We took a detour from our recent hike on the Anvil Trail System near Eagle River in the northwoods of Wisconsin. Enjoying the peak color weekend, we had decided to spend the afternoon hiking along the trail system that we have come to enjoy during all seasons. On our way back from the excursion to the little cabin, however, we deviated from the Nine-Mile Trail on the Anvil System and headed onto the adjoining Northwoods Trail System.
While the Anvil Trails are maintained by the National Forest Service, the Northwoods Trails are maintained by the Hidden Lakes Bicycle Club during warmer months and groomed for skiing by a private interest during the winter. A bit less traveled than the Anvil System, we took the opportunity to hike for miles, alone with our dogs and our thoughts. We were not disappointed.
The Northwoods System is known in part as the Hidden Lakes Trail System as it winds around Butternut and Franklin Lakes that are all but hidden from public view. Similar to Anvil, this system boasts terrific cross country skiing trails for both skating and diagonal stride during winter months and challenging mountain bike and hiking trails during summer and fall. The trails are closed to all motorized vehicles during all seasons, so it is safe to hike, bike, run and ski.
It is the Butternut Lake Trail that connects the system to the Anvil Trails. Other trails in the system include the Narrow Gauge Trail, the Ash Meadow Trail, the Roller Coaster, which is aptly named and somewhat reminiscent of Anvil’s Devil’s Run Trail, and the Pat Shay Trail, a beautiful, wide trail that I have delicious memories of skiing one winter afternoon at dusk with snowflakes gently falling and catching on my eyelashes. The Pat Shay also passes by Pat Shay Lake, where we picnicked with our oldest daughter in the snow one March when she was about four years old, another very special memory.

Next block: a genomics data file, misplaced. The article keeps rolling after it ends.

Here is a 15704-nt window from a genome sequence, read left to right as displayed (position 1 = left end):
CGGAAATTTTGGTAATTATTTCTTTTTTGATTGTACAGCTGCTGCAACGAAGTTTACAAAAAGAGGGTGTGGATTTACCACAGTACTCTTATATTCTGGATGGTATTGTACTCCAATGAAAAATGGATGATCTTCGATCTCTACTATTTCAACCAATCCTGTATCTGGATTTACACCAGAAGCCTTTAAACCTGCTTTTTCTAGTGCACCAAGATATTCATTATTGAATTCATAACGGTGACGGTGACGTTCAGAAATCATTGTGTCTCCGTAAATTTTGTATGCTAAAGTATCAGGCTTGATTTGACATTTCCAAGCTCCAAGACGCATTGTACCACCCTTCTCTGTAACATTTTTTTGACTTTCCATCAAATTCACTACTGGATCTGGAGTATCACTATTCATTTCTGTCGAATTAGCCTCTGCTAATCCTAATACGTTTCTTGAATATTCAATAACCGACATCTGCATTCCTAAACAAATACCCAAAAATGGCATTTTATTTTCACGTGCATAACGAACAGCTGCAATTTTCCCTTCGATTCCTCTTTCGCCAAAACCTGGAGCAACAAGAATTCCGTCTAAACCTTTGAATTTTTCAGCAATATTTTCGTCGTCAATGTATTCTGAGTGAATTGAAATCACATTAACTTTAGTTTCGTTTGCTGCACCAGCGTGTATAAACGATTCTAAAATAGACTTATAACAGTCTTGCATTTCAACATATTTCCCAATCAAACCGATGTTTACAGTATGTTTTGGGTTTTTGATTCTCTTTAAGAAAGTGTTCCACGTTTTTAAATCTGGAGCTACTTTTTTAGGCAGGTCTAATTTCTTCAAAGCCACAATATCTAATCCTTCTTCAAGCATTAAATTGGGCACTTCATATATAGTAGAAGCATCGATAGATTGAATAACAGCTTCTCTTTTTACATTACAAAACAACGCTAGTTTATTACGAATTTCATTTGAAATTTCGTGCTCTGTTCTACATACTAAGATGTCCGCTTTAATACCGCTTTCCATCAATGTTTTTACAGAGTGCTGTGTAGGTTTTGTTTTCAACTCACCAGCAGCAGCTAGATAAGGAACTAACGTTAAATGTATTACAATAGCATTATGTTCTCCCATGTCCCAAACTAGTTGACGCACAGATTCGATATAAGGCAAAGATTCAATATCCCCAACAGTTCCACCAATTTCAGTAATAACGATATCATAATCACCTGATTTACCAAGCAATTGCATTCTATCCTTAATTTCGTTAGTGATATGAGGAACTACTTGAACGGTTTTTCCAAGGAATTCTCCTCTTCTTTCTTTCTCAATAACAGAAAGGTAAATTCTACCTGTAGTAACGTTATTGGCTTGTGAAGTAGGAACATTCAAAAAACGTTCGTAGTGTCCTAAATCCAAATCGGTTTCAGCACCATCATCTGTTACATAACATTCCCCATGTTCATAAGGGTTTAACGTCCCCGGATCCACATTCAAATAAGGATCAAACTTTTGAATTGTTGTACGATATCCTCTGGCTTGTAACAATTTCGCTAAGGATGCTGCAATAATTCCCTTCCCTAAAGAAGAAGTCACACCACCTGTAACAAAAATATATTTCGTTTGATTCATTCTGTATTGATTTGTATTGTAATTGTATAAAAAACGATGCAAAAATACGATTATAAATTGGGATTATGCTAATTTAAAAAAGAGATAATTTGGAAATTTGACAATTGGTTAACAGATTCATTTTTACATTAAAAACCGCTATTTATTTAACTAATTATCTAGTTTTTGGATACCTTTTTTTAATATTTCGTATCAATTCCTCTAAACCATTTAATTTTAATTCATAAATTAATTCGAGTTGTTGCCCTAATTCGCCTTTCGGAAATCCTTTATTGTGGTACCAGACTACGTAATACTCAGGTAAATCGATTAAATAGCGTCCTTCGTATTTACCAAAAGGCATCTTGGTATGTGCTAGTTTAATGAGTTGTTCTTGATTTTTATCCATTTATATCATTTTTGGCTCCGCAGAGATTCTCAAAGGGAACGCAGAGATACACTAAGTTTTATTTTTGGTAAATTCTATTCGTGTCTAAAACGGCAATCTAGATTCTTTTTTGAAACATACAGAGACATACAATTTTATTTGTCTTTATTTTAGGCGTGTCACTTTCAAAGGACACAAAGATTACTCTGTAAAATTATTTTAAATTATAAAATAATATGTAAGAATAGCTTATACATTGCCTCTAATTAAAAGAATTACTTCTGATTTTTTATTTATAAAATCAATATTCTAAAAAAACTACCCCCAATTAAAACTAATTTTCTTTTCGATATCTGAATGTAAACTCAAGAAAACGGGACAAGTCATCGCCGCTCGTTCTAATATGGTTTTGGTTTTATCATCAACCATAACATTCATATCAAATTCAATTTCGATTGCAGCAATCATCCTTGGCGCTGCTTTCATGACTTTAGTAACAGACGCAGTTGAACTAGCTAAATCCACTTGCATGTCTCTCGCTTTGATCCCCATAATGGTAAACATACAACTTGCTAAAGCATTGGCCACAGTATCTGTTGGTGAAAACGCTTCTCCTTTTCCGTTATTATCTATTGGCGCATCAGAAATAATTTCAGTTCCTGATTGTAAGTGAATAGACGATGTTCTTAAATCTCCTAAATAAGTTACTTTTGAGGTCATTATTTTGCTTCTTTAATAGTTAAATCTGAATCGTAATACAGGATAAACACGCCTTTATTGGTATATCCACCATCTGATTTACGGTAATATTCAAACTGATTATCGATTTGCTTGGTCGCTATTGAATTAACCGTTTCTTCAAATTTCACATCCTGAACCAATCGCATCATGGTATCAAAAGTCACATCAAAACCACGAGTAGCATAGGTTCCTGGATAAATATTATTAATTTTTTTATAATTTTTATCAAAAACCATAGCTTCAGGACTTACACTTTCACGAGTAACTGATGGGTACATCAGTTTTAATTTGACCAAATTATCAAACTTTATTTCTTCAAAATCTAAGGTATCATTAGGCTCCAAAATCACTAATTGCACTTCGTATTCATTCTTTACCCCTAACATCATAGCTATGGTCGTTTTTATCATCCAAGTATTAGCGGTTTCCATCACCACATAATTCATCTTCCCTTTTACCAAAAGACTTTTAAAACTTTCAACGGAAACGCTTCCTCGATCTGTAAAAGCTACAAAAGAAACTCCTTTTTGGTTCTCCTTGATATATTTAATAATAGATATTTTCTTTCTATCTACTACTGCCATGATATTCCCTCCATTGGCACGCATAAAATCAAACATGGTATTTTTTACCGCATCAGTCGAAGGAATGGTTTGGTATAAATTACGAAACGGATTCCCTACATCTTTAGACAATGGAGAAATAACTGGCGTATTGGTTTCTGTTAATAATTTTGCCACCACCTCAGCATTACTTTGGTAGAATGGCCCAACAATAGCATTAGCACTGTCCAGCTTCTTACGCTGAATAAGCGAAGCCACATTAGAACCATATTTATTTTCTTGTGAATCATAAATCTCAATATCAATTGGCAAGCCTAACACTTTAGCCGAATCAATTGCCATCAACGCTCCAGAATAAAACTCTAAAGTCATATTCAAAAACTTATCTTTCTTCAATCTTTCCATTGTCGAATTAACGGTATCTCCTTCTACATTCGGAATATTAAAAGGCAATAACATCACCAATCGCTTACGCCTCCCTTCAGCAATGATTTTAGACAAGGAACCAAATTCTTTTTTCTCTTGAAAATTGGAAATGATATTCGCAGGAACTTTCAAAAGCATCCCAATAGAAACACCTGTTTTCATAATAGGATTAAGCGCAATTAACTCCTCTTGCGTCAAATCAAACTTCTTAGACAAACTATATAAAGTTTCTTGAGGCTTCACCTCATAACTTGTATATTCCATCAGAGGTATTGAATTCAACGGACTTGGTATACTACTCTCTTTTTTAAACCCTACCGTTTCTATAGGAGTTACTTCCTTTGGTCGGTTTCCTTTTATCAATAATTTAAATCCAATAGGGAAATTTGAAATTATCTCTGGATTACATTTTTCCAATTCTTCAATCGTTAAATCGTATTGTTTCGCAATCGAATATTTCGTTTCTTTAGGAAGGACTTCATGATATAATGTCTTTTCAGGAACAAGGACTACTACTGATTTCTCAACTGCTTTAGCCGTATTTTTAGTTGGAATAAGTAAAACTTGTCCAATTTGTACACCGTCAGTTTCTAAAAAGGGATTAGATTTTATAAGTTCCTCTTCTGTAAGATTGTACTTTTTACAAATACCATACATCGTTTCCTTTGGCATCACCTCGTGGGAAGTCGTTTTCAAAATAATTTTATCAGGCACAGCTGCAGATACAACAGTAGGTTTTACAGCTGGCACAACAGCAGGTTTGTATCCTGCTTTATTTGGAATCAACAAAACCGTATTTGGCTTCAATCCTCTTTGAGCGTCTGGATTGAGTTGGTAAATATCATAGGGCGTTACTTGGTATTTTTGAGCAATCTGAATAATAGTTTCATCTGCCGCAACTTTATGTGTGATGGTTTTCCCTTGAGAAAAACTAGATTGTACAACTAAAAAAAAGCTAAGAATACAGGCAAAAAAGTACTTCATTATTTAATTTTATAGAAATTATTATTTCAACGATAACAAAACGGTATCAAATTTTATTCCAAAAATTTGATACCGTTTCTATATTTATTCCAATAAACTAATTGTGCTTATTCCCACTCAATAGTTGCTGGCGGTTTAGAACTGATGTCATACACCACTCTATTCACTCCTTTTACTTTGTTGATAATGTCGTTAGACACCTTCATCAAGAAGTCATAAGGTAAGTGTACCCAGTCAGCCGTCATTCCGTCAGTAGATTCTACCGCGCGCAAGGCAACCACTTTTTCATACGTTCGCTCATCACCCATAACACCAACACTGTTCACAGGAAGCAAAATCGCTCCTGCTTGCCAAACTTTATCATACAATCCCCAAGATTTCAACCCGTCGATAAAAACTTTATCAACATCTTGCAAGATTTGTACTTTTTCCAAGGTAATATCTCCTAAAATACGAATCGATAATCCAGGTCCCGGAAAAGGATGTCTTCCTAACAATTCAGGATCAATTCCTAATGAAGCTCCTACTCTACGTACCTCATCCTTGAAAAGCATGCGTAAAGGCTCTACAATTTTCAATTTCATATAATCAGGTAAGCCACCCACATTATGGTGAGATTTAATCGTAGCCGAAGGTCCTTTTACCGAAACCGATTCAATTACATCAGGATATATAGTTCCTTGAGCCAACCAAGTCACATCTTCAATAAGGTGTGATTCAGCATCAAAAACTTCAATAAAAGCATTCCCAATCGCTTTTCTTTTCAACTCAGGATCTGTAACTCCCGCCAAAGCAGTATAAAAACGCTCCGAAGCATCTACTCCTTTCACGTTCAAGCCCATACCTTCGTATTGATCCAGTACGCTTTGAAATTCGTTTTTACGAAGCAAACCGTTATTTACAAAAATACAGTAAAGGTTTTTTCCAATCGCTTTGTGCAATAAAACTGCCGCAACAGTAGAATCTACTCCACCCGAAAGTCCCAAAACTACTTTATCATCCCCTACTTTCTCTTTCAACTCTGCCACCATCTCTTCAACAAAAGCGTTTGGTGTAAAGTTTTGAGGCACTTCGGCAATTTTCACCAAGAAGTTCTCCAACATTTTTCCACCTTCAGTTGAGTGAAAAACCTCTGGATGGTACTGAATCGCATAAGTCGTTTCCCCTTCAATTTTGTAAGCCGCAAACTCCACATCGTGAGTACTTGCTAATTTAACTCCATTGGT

In years past, a club house at the center of the trail system had been managed by a young couple who would welcome chilled skiers to warm themselves by a toasty fire burning in a woodstove. They would serve homemade soup and fresh backed bread to skiers every weekend. Sadly, they have moved on, but I think of them often when we are out on the trails.
As we head out on Butternut Trail, we pass a creek (perhaps Nine-Mile Creek?) on which we have often seen evidence of beaver activity. One March we came upon beavers actually swimming in the water, quite a surprising and delightful experience. Today, there is no activity so, as it is 75 degrees, and the puppies are warm and thirsty, we let them jump in and drink their fill. We continue on, hoping to reach Pat Shay Lake so we can again picnic there. Alas, after we have been hiking for three hours we can see from the well-marked trail signs that we still have quite a long way to go, so we decide to enjoy our apples, almonds, dried cherries and peanuts at a different spot, then head back. We will save Pat Shay for another day.
We are not disappointed as we turn back. We have had a delightful day on these “roads less traveled.” It turns out our hike took just over five hours, a bit longer than we had planned. But is there anything you would rather be doing on a beautiful sunny Saturday afternoon at the height of the fall color? I think not! And during that time, we saw only three other human beings: a father and his two high school student children who were running the trails at Anvil. We had the Northwoods Trail System entirely to ourselves! It doesn’t get much better than that!
Read more about Wisconsin camping and things to do in northern Wisconsin.